By any measure, 2017 was a turning point. It started with the largest collective global protest march, when women in pink hats and the best activist signs ever showed up, woke up and made clear that something fundamental was changing. Women then stepped forward by the tens of thousands to throw their hats, pink or otherwise, into the ring and run for public office.
That was just the beginning.
Once women stood in the power of their voices, they realized how gratifying it is to wear their convictions in public.
Just when it seemed march fervor had become a simmer, the last part of 2017 roared in the #MeToo movement, ignited at first by allegations of sexual abuse and harassment by Harvey Weinstein and followed by a landslide of allegations of sexual misconduct by powerful men in all industries. One after another these powerful men toppled as women gained the collective courage to come forward. This in turn prompted the #TimesUp initiative, not to mention Oprah’s riveting speech at the Golden Globes, to which the majority of female attendees wore black. Some even brought female activists to the Globes as dates.
Times are a-changing.
I’ve been a movement leader as well as a CEO for many years, and I know that movements can dissipate in the blink of an eye if people don’t keep them moving forward intentionally. That said, this feels and looks different. I don’t know whether women’s push for change has reached a tipping point of no return, but I do know a moment of strategic inflection when leaders must make critical choices. This is real.
Every company and organization is going to have to change now. Leaders can make that change happen intentionally in ways that add value to their companies, or it will be imposed upon them by external forces and perhaps not in a way that’s positive for their businesses. It’s best for leaders to take the lead. Best for leaders to create a workplace culture that women want to be in, and where they’ll be treated with respect and have equal pay, positions and partnerships. Leaders will have to create work environments where women aren’t objectified and where implicit bias is at least recognized and at best eliminated from recruiting, hiring and retention practices. Doing this will also be good for companies’ bottom lines.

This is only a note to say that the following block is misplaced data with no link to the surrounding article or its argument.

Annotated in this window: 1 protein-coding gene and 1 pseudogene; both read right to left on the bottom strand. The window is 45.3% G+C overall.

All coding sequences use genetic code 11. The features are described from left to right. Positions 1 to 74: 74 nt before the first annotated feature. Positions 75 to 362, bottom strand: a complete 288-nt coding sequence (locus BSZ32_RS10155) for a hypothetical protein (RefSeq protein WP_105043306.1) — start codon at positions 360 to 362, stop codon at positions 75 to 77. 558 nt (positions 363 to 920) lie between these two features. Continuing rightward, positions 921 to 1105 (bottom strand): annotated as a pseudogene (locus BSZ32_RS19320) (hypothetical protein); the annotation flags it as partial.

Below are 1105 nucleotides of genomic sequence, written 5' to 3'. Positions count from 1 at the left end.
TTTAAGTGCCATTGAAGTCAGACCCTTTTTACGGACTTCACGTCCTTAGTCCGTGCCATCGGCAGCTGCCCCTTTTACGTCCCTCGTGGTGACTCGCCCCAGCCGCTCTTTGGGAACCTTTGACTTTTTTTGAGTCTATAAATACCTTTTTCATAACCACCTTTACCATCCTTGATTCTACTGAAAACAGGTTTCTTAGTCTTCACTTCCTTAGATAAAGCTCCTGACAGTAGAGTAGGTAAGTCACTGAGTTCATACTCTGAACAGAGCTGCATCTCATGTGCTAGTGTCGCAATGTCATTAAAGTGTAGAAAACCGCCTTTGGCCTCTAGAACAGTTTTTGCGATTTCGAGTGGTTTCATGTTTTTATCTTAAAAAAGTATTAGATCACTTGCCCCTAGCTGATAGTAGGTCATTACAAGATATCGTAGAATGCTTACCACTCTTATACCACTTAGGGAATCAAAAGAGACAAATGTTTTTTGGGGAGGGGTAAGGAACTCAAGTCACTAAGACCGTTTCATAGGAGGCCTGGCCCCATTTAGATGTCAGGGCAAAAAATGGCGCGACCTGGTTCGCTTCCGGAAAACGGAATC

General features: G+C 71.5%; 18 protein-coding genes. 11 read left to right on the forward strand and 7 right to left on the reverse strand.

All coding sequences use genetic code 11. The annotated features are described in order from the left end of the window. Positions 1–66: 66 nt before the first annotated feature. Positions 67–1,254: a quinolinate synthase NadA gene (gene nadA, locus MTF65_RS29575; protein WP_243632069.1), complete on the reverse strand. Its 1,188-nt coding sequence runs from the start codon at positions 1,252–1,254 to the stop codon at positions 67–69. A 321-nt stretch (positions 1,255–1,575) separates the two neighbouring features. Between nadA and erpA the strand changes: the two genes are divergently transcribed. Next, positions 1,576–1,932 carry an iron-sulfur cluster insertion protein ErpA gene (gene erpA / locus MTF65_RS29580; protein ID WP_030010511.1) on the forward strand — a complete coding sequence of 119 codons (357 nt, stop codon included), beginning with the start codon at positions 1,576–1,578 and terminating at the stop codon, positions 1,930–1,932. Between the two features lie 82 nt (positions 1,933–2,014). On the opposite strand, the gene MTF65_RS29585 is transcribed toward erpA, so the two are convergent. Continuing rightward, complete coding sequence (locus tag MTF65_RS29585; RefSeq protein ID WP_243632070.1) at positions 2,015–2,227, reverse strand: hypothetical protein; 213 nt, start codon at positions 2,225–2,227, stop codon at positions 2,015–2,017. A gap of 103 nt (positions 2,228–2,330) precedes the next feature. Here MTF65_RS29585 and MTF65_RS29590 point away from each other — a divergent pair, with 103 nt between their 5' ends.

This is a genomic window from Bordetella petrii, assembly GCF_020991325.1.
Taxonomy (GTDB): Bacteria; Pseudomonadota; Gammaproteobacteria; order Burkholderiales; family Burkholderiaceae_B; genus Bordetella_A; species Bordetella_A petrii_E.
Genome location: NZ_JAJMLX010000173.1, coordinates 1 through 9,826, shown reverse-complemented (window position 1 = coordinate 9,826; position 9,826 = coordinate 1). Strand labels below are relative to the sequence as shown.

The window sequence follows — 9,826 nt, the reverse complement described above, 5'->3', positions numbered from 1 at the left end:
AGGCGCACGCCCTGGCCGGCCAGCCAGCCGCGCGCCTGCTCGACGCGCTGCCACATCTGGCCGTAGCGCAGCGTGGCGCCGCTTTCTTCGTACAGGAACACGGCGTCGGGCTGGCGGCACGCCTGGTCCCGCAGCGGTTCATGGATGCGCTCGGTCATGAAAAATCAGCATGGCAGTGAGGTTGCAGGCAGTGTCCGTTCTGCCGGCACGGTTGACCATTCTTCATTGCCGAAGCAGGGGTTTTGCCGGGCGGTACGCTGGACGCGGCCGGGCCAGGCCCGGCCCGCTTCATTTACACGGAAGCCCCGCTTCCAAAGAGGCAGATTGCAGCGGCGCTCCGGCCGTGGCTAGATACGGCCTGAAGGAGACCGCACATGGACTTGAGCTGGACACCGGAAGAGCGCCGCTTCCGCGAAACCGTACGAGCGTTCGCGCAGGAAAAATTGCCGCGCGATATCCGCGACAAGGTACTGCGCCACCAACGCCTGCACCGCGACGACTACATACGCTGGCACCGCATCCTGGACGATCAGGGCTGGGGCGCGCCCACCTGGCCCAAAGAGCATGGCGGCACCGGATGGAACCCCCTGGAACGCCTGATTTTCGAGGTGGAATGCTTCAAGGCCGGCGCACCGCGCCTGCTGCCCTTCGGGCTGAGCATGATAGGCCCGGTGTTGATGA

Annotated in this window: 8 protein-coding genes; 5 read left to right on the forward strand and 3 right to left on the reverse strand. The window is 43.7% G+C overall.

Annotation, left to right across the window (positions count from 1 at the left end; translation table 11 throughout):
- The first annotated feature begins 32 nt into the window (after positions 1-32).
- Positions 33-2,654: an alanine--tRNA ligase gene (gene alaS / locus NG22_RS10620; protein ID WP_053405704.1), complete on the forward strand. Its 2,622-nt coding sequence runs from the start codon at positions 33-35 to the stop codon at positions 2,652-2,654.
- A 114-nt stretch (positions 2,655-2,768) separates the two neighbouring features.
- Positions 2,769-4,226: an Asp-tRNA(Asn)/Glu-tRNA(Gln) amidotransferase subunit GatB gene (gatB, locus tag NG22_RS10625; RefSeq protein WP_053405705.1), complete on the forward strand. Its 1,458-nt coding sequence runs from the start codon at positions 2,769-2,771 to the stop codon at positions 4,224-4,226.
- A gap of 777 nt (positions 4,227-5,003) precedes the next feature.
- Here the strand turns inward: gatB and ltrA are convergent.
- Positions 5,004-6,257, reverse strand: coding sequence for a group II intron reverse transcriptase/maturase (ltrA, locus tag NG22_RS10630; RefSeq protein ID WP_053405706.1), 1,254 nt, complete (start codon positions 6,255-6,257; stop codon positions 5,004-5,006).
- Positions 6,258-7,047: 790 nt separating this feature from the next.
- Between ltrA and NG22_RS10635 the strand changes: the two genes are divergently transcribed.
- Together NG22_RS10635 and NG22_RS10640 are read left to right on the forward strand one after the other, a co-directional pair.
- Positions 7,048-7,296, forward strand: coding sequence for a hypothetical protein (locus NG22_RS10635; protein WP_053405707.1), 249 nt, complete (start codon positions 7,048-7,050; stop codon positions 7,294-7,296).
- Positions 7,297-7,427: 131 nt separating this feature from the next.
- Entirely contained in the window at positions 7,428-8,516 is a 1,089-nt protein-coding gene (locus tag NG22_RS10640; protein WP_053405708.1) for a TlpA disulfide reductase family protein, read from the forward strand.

Companies with more women in upper leadership make more money. Government entities with more women improve decision-making processes. Women make or are a major influence in 70% to 80% of consumer purchases. Women earn the majority of college degrees, making them the core of the knowledge-based workforce. Add women to a male group and raise its collective intelligence. And a new Harvard Business Review study says women respond better under competitive pressure. How about that for breaking stereotypes? To stay ahead of the curve in the marketplace and attract top candidates, businesses will need to advance gender parity in the workplace.
In order to do this, women and men must work together. Leaders at companies will also have to dig deeper and create real change, including equal pay and a zero-tolerance policy for sexual harassment. Businesses will need to give women the tools to advance and both genders will have to recognize and wrangle with implicit biases in order to wring them out of the system. Moving forward, this will be the only way to run a successful company.
Gloria Feldt is the co-founder and president of Take The Lead and a bestselling author of four books. She is also the former president of Planned Parenthood Federation of America.
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